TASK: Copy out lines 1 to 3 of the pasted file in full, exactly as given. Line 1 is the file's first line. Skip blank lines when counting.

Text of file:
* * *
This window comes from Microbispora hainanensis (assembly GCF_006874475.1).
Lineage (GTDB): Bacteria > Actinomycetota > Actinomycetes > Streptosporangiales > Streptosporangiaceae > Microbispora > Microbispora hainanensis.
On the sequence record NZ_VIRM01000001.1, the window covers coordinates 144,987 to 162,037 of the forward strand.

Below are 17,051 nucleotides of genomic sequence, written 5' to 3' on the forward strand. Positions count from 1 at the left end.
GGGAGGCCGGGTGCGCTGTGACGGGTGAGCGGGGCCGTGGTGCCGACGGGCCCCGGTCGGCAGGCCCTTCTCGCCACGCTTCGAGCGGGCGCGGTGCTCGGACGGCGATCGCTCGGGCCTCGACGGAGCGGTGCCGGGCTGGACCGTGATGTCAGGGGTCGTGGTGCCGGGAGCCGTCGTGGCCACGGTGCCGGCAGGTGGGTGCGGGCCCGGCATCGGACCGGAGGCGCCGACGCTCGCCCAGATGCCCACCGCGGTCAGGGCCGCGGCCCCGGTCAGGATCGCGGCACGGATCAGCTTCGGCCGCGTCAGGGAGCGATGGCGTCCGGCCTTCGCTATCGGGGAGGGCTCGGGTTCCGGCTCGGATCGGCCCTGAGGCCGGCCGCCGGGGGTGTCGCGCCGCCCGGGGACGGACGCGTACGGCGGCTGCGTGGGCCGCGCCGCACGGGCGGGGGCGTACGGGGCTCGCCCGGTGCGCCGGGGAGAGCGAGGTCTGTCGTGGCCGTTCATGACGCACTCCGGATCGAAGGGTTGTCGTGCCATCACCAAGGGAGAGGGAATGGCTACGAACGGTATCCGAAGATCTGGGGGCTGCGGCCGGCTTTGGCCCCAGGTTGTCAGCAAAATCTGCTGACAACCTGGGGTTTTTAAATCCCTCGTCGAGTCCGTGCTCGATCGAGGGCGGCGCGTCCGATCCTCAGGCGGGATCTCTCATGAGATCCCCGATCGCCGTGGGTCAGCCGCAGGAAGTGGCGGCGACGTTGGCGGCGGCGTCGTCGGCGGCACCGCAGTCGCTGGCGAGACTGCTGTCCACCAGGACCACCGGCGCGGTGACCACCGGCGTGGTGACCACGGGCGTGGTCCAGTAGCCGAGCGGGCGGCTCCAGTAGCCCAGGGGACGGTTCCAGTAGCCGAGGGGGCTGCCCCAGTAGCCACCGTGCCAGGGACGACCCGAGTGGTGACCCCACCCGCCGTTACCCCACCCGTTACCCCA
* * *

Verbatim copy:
This window comes from Microbispora hainanensis (assembly GCF_006874475.1).
Lineage (GTDB): Bacteria > Actinomycetota > Actinomycetes > Streptosporangiales > Streptosporangiaceae > Microbispora > Microbispora hainanensis.
On the sequence record NZ_VIRM01000001.1, the window covers coordinates 144,987 to 162,037 of the forward strand.